The small, dim, red dot in the center of a newly-released image of a distant galaxy shows it endured one of the most powerful explosions since the Big Bang.
Astronomer Brendan O’Connor and his colleagues recently discovered this still-unnamed galaxy 9 billion light years away in data from the Gemini North Telescope in Hawai’i, and they say it’s the source of a brief, brilliant flare of gamma radiation that dazzled NASA’s Swift Observatory in late 2015.
Imagine an explosion releasing as much energy as our Sun will produce in 10 billion years – compressed into a burst of less than two seconds. Astronomers call this almost unimaginable cataclysm a short gamma-ray burst, and the universe hasn’t witnessed a brighter or more powerful explosion since the Big Bang. What could cause such an event? The answer seems to involve two neutron stars colliding.
Binary star systems aren’t vanishingly rare in the universe; one of our nearest neighbors, Alpha Centauri, is actually a pair of stars fairly similar to our Sun. On the other hand, binaries involving two neutron stars — the dense ball of neutrons left behind by the death of a star massive enough to cause a supernova, but not quite massive enough to collapse into a black hole — seem to be much rarer.
But every once in a while, a binary pair of neutron stars will pull each other into a gravitational death spiral, eventually colliding with enough force to release a brief burst of gamma rays brighter than a whole galaxy. Astrophysicists say this happens, in most galaxies, a few times every million years.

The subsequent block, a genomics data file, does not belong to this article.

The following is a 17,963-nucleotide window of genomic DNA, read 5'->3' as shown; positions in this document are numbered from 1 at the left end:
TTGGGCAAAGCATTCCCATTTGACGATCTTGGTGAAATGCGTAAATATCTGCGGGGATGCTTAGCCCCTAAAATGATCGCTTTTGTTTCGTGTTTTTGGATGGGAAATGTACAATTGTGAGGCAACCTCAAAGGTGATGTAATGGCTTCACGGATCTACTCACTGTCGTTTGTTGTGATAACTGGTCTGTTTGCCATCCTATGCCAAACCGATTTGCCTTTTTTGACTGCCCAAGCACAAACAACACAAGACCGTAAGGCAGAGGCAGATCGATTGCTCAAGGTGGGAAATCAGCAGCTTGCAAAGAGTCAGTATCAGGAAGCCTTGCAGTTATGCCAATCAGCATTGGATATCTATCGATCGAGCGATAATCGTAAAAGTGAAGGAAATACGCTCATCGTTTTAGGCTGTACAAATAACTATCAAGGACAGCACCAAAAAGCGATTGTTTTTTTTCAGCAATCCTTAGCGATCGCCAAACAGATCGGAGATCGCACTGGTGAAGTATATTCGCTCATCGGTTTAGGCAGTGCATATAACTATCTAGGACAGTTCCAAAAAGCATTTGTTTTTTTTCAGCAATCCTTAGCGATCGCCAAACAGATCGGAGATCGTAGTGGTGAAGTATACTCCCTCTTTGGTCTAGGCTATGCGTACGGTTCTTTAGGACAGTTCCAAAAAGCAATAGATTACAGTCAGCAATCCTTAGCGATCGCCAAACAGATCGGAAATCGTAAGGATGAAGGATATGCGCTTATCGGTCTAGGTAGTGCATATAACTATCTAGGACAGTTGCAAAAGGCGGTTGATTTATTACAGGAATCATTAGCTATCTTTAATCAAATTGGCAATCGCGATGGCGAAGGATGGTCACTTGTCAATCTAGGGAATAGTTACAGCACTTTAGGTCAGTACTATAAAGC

Most short gamma-ray bursts observed so far have happened in bright, nearby galaxies. But 43 of the ones detected by NASA’s Swift Observatory seemed to have come from the middle of nowhere — distant reaches of intergalactic space with no galaxy in sight. O’Connor and his colleagues recently traced most of those swift gamma bursts — including the 2015 explosion, dubbed GRB 151229A — to a previously-unnoticed group of very distant galaxies.
Short gamma-ray bursts are exactly what they sound like: short bursts of gamma rays. But they leave behind an afterglow of longer-wavelength radiation like X-rays. When Swift detects a gamma-ray burst, it uses the X-ray afterglow to pinpoint where in space the explosion came from. O’Connor and his colleagues searched through data from Gemini North, its sister observatory Gemini South in Chile, and the Keck Observatory in Hawai’i, looking for anything at the seemingly empty locations pinpointed by Swift.
They found galaxies — dim, distant, and old. Most of them, like the one in the image above, are between 8 and 10 billion light years from Earth. And that means the gamma-ray bursts coming from those galaxies happened 8 to 10 billion years ago, when the universe was much younger.
Until now, astronomers have thought that neutron stars collided even more rarely in the distant cosmic past than they seem to in the modern universe. But O’Connor and his colleagues say their newly-discovered ancient galaxies suggest that cataclysmic gamma-ray bursts were a regular occurrence even in the early universe. That could re-shape what we know about what the early universe was made of — and when those ingredients arrived.
Collisions between neutron stars are powerful enough to forge entirely new elements, including heavy metals like gold, platinum, and thorium. If neutron stars were colliding to produce short gamma-ray bursts 8 to 10 billion years ago, then they were also seeding the young universe with heavy elements much sooner than anyone thought.
“This pushes the timescale back on when the universe received the ‘Midas touch’ and became seeded with the heaviest elements in the periodic table,” O’Connor says in a statement.